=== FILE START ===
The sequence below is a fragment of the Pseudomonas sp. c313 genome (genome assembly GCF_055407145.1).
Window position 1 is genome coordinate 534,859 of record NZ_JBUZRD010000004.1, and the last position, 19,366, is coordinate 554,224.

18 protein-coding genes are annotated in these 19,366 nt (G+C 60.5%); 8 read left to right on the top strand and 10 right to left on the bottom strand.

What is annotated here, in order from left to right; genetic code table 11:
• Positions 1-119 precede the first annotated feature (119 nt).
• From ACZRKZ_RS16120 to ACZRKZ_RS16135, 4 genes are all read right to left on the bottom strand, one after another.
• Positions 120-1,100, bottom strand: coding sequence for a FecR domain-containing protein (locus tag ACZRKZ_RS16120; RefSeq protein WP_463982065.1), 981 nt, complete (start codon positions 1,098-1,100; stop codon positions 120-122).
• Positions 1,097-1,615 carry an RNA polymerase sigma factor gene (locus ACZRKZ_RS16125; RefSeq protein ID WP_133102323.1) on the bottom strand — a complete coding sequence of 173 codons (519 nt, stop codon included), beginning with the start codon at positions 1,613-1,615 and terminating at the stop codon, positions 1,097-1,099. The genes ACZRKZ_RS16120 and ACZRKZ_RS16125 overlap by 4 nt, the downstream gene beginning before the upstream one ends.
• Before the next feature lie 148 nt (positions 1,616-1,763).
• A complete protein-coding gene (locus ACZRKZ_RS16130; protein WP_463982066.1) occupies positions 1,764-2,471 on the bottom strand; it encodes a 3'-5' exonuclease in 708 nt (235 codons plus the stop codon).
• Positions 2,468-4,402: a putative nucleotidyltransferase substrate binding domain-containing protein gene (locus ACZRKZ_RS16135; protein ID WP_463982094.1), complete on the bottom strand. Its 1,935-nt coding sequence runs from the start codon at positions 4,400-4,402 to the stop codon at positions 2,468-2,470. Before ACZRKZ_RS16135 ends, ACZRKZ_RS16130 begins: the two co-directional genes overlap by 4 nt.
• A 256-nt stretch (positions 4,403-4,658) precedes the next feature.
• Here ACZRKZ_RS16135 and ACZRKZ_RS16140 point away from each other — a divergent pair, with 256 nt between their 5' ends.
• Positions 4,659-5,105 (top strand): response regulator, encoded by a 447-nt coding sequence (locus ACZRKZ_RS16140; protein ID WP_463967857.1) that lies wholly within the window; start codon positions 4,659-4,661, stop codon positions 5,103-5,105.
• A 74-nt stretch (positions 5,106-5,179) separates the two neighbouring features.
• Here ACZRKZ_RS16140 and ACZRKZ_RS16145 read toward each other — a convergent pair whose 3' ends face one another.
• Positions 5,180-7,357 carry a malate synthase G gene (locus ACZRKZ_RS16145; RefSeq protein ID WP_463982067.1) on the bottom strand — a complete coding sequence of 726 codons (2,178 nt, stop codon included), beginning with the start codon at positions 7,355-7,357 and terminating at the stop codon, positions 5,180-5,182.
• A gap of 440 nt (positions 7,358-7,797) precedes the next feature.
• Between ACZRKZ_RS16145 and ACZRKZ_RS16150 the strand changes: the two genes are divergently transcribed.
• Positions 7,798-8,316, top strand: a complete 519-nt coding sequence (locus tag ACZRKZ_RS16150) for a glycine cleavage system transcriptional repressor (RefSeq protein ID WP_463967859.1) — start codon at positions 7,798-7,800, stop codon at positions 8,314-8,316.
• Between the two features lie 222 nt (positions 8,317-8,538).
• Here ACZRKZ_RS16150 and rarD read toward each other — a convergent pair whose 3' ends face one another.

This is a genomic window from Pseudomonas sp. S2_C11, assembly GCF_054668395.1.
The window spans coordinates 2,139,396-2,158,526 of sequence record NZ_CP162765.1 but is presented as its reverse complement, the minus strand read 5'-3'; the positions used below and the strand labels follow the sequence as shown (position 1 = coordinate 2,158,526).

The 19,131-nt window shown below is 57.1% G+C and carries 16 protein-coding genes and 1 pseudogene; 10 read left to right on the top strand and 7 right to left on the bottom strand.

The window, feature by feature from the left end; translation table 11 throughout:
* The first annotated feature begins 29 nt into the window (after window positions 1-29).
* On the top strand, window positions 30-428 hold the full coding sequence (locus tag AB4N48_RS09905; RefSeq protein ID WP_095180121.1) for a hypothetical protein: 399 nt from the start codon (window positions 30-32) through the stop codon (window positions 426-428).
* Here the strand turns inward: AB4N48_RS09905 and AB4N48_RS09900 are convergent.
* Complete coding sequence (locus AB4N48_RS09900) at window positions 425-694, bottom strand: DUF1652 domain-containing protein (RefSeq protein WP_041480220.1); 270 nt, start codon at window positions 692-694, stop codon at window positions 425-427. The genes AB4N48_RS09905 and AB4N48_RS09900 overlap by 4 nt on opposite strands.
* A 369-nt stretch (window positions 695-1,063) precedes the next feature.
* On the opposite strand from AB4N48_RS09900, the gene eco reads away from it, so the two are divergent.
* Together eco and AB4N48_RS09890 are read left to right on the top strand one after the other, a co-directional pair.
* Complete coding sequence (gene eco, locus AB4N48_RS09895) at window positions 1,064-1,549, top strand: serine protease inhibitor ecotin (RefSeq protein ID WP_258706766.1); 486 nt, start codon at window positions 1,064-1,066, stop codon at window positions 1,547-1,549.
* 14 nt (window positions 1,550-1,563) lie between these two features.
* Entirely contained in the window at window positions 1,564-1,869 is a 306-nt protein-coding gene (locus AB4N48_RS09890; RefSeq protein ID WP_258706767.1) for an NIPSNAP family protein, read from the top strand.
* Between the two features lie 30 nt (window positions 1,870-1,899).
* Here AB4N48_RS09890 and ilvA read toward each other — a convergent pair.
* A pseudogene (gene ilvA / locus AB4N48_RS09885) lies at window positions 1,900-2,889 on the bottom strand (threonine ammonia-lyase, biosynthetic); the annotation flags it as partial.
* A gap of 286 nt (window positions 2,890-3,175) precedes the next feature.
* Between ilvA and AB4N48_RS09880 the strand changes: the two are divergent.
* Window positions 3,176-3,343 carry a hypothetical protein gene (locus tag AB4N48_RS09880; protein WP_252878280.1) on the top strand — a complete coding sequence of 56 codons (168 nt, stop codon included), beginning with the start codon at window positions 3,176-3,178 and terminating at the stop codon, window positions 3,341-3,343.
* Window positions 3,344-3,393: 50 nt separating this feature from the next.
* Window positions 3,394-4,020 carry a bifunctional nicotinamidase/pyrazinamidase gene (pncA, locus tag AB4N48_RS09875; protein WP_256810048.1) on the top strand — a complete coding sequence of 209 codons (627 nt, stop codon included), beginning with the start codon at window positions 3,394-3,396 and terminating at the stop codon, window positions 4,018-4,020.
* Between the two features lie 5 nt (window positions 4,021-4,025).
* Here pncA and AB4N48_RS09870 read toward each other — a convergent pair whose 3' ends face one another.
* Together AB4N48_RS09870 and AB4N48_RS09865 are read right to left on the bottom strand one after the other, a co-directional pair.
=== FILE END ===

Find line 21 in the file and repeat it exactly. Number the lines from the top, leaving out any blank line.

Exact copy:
• Between the two features lie 222 nt (positions 8,317-8,538).